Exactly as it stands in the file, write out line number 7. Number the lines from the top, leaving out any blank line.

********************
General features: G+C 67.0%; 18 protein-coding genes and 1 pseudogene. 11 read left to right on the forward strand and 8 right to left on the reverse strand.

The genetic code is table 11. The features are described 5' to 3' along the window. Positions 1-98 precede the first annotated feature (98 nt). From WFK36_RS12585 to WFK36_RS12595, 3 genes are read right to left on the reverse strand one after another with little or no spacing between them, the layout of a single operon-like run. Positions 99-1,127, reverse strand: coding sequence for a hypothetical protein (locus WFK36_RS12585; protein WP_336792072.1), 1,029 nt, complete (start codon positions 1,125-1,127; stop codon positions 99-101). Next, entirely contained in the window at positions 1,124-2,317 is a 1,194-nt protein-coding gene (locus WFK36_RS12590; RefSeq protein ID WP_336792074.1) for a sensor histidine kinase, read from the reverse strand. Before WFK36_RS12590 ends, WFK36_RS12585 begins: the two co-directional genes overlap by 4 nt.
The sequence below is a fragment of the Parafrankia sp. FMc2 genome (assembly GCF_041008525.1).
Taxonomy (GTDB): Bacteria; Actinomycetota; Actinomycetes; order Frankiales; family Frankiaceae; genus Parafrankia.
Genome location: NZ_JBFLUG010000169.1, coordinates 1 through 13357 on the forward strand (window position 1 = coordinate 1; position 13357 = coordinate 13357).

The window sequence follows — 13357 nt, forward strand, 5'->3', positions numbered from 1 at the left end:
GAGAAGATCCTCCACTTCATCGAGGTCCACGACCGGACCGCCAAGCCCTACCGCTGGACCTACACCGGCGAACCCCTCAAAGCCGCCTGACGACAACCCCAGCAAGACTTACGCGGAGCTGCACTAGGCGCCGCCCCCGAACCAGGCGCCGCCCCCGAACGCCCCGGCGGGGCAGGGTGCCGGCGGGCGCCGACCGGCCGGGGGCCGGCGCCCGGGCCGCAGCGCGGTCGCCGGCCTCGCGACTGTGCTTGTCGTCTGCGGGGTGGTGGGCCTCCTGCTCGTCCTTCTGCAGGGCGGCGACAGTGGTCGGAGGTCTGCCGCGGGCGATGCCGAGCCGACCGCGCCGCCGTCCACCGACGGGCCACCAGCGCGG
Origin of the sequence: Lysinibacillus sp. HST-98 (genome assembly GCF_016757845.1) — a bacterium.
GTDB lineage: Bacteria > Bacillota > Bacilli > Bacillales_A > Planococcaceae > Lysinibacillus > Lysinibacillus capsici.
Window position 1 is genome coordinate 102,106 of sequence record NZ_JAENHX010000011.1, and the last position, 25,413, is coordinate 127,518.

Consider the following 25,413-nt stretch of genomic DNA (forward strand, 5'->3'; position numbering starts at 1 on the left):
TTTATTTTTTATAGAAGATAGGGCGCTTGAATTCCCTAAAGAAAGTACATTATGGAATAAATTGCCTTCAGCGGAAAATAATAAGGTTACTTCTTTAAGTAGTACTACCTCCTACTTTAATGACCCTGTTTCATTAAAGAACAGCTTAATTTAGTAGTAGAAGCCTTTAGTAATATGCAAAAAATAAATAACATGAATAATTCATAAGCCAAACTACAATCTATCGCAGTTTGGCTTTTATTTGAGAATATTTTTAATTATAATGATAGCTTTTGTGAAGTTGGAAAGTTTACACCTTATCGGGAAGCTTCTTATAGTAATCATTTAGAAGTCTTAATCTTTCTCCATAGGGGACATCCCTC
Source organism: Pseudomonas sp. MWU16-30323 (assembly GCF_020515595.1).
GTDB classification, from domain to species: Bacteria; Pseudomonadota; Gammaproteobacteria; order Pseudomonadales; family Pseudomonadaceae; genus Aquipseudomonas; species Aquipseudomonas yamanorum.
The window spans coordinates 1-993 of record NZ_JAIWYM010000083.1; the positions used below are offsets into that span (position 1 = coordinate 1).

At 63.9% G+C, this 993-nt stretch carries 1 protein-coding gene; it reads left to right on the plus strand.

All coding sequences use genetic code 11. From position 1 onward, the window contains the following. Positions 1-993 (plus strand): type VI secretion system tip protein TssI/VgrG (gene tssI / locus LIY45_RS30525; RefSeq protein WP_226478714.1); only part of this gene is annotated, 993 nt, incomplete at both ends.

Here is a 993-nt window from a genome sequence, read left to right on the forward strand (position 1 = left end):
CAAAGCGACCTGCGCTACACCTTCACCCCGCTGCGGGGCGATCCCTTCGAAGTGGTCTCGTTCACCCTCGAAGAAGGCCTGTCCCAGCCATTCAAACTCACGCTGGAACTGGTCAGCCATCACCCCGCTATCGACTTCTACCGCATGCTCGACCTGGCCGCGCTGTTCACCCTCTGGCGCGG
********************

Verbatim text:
GAGAAGATCCTCCACTTCATCGAGGTCCACGACCGGACCGCCAAGCCCTACCGCTGGACCTACACCGGCGAACCCCTCAAAGCCGCCTGACGACAACCCCAGCAAGACTTACGCGGAGCTGCACTAGGCGCCGCCCCCGAACCAGGCGCCGCCCCCGAACGCCCCGGCGGGGCAGGGTGCCGGCGGGCGCCGACCGGCCGGGGGCCGGCGCCCGGGCCGCAGCGCGGTCGCCGGCCTCGCGACTGTGCTTGTCGTCTGCGGGGTGGTGGGCCTCCTGCTCGTCCTTCTGCAGGGCGGCGACAGTGGTCGGAGGTCTGCCGCGGGCGATGCCGAGCCGACCGCGCCGCCGTCCACCGACGGGCCACCAGCGCGG